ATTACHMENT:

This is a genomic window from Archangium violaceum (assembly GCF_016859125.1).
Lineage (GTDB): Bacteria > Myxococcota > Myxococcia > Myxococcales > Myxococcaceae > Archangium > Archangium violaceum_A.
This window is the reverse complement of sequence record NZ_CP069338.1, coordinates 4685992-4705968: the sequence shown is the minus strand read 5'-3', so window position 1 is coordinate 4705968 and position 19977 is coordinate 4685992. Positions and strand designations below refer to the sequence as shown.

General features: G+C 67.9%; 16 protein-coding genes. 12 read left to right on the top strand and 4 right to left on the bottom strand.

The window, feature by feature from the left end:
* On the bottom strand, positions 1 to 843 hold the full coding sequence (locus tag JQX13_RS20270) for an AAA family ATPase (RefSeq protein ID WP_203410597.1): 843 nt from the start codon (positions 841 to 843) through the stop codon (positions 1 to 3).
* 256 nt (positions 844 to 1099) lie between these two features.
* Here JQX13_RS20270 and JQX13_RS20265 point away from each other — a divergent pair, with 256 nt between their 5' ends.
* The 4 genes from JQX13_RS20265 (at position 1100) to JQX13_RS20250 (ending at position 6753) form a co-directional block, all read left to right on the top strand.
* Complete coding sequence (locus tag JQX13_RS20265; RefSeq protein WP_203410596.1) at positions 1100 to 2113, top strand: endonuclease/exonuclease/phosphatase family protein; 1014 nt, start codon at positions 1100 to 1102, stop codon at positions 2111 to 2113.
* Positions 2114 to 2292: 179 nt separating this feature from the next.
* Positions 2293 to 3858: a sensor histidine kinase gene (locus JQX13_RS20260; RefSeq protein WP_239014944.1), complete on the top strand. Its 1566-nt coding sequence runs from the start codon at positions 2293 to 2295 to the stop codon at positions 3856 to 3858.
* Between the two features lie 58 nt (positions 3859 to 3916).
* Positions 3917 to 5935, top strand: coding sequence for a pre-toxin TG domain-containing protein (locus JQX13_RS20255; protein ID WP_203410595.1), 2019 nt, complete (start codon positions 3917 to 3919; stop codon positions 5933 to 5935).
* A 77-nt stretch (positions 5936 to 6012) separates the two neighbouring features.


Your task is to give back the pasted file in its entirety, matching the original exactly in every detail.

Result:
This is a genomic window from Archangium violaceum (assembly GCF_016859125.1).
Lineage (GTDB): Bacteria > Myxococcota > Myxococcia > Myxococcales > Myxococcaceae > Archangium > Archangium violaceum_A.
This window is the reverse complement of sequence record NZ_CP069338.1, coordinates 4685992-4705968: the sequence shown is the minus strand read 5'-3', so window position 1 is coordinate 4705968 and position 19977 is coordinate 4685992. Positions and strand designations below refer to the sequence as shown.

General features: G+C 67.9%; 16 protein-coding genes. 12 read left to right on the top strand and 4 right to left on the bottom strand.

The window, feature by feature from the left end:
* On the bottom strand, positions 1 to 843 hold the full coding sequence (locus tag JQX13_RS20270) for an AAA family ATPase (RefSeq protein ID WP_203410597.1): 843 nt from the start codon (positions 841 to 843) through the stop codon (positions 1 to 3).
* 256 nt (positions 844 to 1099) lie between these two features.
* Here JQX13_RS20270 and JQX13_RS20265 point away from each other — a divergent pair, with 256 nt between their 5' ends.
* The 4 genes from JQX13_RS20265 (at position 1100) to JQX13_RS20250 (ending at position 6753) form a co-directional block, all read left to right on the top strand.
* Complete coding sequence (locus tag JQX13_RS20265; RefSeq protein WP_203410596.1) at positions 1100 to 2113, top strand: endonuclease/exonuclease/phosphatase family protein; 1014 nt, start codon at positions 1100 to 1102, stop codon at positions 2111 to 2113.
* Positions 2114 to 2292: 179 nt separating this feature from the next.
* Positions 2293 to 3858: a sensor histidine kinase gene (locus JQX13_RS20260; RefSeq protein WP_239014944.1), complete on the top strand. Its 1566-nt coding sequence runs from the start codon at positions 2293 to 2295 to the stop codon at positions 3856 to 3858.
* Between the two features lie 58 nt (positions 3859 to 3916).
* Positions 3917 to 5935, top strand: coding sequence for a pre-toxin TG domain-containing protein (locus JQX13_RS20255; protein ID WP_203410595.1), 2019 nt, complete (start codon positions 3917 to 3919; stop codon positions 5933 to 5935).
* A 77-nt stretch (positions 5936 to 6012) separates the two neighbouring features.